Broadband initiatives can support digital inclusion with efforts to provide low-cost broadband, to promote digital literacy and offer digital software and hardware training at convenient locations for community members, to support the availability of low-cost computers and technical support, and to establish public access computing centers.  Providing access to low-cost internet is the necessary first step for increasing adoption and meaningful broadband use in most unserved or underserved communities20. Broadband access initiatives can also include fiber, high-capacity fixed wireless to the home, and affordable high-speed mobile to improve connection options in underserved areas17.

In some areas, internet service may be widely available; however, the affordability of service and devices, device maintenance, and skills for older residents and those with lower incomes remain challenges to meaningful broadband adoption. Discounted internet service plans from private providers may also be underutilized by eligible community members21. Efforts to expand broadband access can be coupled with broadband adoption initiatives to strengthen digital literacy and raise awareness of broadband’s benefits. Experts suggest collaborating with university extension programs, churches, libraries, nonprofits, and other groups with strong on-the-ground networks2. Prioritizing equity and universal access in initiatives can limit the negative effects of competing political, social, and commercial priorities on implementation efforts22.

State-level funding programs have a positive significant impact on general and fiber broadband availability while municipal or cooperative restrictions have a negative impact on availability, in urban and rural areas23. An analysis of state-level policies regulating municipally owned networks finds that such policies may erect significant barriers to entry and recommends public-private partnership in building networks and offering service24. One comparison finds municipally owned networks offering fiber-to-the-home service had lower pricing when the service costs and fees were averaged over four years, compared to private competitors25.

How could this strategy impact health disparities? This strategy is rated likely to decrease disparities.
Implementation Examples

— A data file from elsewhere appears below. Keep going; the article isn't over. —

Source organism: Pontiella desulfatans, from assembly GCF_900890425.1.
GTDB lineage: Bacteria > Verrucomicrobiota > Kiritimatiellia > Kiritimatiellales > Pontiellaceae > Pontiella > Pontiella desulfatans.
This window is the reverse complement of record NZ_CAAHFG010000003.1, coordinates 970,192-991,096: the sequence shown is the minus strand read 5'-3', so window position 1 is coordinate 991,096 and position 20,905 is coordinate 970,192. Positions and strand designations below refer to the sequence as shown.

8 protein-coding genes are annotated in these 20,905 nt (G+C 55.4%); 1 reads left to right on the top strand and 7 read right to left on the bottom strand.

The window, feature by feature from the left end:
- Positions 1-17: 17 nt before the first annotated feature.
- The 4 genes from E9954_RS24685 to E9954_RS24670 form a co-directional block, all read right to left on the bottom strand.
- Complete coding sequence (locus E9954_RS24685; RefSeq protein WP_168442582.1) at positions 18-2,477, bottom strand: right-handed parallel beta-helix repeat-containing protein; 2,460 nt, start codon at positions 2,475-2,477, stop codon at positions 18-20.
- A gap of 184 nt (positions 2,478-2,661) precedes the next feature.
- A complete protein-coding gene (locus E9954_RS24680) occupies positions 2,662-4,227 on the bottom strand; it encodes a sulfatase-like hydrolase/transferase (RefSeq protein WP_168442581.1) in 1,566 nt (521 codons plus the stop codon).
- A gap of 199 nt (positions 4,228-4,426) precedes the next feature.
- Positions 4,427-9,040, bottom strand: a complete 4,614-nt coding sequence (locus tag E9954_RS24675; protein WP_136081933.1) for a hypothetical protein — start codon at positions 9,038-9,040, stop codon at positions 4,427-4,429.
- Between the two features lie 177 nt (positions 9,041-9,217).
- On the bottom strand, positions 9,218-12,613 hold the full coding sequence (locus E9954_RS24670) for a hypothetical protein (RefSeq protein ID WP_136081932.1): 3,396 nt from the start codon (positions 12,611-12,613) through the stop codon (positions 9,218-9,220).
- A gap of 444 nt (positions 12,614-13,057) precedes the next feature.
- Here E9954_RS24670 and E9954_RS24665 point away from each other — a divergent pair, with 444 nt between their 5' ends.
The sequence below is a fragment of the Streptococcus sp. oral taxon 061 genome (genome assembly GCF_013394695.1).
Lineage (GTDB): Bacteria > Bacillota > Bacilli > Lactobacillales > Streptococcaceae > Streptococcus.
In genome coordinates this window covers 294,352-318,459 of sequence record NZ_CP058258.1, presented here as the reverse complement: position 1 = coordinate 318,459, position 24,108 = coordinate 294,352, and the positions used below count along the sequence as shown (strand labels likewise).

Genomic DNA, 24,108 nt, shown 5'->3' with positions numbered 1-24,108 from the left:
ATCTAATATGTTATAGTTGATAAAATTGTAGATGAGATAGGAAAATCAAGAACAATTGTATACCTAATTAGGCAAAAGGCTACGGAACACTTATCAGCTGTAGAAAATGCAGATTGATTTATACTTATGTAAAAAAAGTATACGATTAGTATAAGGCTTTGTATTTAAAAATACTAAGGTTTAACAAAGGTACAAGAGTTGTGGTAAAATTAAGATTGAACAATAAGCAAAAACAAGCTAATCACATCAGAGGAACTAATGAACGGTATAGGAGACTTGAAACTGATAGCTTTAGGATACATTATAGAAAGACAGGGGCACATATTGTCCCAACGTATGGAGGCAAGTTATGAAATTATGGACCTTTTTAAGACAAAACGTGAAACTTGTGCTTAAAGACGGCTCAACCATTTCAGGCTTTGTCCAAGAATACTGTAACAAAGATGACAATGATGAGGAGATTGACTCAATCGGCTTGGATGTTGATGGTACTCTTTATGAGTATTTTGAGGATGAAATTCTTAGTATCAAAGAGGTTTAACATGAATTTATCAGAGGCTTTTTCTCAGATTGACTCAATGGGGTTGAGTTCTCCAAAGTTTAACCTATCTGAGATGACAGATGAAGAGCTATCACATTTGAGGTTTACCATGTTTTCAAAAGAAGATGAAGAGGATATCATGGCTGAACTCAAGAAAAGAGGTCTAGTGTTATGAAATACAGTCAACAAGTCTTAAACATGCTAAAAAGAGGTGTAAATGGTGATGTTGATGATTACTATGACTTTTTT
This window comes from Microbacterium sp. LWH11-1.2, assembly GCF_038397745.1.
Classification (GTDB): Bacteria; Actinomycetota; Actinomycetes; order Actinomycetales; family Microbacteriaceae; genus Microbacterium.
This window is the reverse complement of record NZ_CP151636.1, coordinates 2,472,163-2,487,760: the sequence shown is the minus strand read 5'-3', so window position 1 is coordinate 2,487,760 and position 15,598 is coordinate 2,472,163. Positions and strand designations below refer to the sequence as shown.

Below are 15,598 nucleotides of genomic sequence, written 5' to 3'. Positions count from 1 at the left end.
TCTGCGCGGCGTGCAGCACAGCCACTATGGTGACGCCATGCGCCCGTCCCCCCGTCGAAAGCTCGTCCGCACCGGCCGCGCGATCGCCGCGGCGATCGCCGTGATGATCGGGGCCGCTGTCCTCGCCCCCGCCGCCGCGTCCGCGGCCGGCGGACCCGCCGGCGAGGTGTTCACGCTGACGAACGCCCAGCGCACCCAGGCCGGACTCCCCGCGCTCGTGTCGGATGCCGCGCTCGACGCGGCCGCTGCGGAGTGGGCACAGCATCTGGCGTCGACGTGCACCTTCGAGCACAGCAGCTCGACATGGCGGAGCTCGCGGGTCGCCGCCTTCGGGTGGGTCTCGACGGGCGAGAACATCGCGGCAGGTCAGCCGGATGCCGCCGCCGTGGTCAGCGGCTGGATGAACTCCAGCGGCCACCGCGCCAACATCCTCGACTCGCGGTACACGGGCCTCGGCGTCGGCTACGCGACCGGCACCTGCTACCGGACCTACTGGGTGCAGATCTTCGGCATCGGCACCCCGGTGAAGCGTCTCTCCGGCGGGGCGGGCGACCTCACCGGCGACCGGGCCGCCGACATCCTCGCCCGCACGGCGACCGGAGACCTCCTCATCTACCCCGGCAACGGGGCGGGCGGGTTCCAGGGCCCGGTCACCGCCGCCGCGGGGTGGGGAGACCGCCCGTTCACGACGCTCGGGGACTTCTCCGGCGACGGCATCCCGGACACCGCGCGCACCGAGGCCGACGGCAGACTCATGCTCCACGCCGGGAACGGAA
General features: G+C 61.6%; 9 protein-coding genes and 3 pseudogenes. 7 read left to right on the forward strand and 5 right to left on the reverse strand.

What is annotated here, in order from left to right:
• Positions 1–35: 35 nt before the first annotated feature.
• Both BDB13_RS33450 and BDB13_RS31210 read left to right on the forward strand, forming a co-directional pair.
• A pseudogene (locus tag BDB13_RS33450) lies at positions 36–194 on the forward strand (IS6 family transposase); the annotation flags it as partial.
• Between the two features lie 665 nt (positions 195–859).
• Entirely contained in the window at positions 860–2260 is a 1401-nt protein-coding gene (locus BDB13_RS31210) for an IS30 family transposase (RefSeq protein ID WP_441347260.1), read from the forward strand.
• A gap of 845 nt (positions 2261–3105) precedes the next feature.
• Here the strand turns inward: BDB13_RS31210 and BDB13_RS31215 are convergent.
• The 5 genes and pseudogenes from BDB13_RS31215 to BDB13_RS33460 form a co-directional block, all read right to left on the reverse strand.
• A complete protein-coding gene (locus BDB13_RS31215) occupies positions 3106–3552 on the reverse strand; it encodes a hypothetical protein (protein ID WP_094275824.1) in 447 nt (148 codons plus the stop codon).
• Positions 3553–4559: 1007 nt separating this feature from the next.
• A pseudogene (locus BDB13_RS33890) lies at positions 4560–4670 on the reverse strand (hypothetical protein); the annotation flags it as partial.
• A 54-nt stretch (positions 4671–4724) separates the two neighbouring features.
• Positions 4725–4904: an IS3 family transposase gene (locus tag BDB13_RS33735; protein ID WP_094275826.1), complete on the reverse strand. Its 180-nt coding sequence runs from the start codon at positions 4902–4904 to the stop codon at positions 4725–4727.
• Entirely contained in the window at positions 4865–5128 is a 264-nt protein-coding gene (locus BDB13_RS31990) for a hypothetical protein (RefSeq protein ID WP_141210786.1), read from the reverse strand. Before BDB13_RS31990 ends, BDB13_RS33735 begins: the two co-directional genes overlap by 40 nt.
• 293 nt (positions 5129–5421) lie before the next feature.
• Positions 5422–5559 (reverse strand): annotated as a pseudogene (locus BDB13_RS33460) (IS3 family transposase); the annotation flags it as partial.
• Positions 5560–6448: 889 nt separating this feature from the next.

As of 2020, all 50 states have a task force, commission, or other authority to coordinate broadband expansion26. The Purdue Center for Regional Development describes models for broadband expansion, including municipally owned broadband, public-private partnerships, private sector efforts, and co-operative models, each with different costs and benefits2. As of 2021, 17 states have preemption laws or other barriers to municipal broadband; Arkansas and Washington are the most recent states to remove legislative barriers27, 28. The National Association of Counties (NACo) recommends that federal policy promote competition, incentivize modern services to underserved communities and prohibit state preemption of municipal investments and partnerships, including with the private sector, to enable community broadband networks to operate29.

Many states use broadband service maps from the Federal Communications Commission (FCC) to inform broadband expansion efforts30, though additional data is often considered. For example, the FCC’s Mapping Broadband Health in America tool illustrates the intersection of broadband access and health31. As of 2021, a new federal Broadband Data Task Force is charged with updating the FCC broadband data and mapping tools32. The FCC also maintains the Lifeline Program for Low-Income Consumers, which offers eligible households a monthly discount on broadband service and support for first-time connection charges33. Additional funding is available to households on specific Tribal lands33, 34.

Non-profit organizations can support efforts to increase broadband access in underserved areas around the country. For example, in the Greater Cleveland area, DigitalC is working to increase broadband infrastructure in underserved residential areas, provide affordable services and devices, and improve digital literacy among residents addressing basic to intermediate skills for both hardware and software35. Some cities have developed community broadband networks. Chattanooga has a high-speed, community-wide fiber optic network that provides high speed internet access to residents throughout the city36. A study of the network finds its value exceeds the project cost by more than $2.2 billion dollars in terms of economic development, job creation, reduced carbon emissions and more37. Several counties across the country are seeking to expand and improve the quality of broadband access in their communities, for example, Boone County, Kentucky; Elmore County, Alabama; Erie and York Counties, Pennsylvania; Huron County, Michigan; Kitsap County, Washington; Mitchell and Yancey Counties, North Carolina; Mono County, California; and Warren County, New York29.